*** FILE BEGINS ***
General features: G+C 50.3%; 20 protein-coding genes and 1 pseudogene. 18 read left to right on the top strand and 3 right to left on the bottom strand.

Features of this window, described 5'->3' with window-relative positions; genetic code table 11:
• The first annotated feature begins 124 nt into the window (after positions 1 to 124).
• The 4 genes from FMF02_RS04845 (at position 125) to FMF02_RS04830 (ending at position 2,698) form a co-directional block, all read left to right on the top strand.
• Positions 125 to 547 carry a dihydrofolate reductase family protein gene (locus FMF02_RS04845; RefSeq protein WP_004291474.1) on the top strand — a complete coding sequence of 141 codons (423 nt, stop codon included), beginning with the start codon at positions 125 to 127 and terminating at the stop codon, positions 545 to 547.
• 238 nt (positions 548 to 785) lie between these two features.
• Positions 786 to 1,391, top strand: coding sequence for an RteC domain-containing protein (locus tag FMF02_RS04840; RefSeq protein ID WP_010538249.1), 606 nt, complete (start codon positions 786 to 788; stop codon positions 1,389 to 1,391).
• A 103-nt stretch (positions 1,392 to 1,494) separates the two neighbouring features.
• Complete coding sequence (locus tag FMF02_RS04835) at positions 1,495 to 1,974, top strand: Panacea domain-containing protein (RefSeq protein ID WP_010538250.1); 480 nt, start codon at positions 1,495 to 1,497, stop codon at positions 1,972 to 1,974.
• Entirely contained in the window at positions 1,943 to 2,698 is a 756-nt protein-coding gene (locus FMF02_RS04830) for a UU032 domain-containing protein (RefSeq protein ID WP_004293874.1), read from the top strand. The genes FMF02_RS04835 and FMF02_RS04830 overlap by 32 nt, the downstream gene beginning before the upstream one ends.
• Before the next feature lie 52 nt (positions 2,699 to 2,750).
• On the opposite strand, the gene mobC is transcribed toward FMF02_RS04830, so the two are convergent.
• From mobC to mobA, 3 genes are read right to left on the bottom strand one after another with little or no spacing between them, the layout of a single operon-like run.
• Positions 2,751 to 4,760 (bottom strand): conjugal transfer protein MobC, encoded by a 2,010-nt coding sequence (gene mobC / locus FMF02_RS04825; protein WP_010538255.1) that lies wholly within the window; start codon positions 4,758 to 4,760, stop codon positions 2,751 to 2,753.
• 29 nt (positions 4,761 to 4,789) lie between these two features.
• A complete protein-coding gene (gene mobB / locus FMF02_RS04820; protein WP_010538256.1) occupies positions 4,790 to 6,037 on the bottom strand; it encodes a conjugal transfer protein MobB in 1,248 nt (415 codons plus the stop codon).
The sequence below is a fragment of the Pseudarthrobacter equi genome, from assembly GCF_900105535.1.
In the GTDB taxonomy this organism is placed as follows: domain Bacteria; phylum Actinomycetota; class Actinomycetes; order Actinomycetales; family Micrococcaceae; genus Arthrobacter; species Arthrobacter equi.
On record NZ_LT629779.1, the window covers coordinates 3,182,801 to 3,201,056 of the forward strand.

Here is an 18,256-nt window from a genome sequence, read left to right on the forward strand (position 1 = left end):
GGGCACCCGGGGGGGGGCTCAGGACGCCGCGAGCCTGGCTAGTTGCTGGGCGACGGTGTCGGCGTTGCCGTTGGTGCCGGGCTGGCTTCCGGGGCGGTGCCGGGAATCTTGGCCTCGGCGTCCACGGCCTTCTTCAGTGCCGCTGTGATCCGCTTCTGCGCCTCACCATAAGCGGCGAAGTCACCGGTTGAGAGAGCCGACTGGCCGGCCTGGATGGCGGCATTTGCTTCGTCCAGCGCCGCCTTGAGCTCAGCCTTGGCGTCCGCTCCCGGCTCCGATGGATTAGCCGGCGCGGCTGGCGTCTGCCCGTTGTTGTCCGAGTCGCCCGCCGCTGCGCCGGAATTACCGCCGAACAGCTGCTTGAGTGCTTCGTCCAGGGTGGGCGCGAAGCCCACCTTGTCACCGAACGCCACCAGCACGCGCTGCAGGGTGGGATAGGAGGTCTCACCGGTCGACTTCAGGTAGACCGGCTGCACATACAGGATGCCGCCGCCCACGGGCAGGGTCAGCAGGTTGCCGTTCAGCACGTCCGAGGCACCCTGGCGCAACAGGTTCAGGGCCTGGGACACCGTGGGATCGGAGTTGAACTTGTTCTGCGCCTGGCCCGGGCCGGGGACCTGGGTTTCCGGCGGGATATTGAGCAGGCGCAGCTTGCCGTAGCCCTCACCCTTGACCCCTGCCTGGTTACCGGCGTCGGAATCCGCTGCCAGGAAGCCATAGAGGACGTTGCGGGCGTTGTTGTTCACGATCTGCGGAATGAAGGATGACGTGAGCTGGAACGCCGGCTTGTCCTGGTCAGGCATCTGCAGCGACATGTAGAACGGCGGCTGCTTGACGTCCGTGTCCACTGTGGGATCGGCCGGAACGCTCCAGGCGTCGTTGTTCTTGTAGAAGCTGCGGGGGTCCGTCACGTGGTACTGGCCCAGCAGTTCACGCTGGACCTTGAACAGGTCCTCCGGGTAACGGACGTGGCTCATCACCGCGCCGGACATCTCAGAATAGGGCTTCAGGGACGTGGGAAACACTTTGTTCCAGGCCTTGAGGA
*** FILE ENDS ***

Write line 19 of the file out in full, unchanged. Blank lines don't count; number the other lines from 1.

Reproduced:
On record NZ_LT629779.1, the window covers coordinates 3,182,801 to 3,201,056 of the forward strand.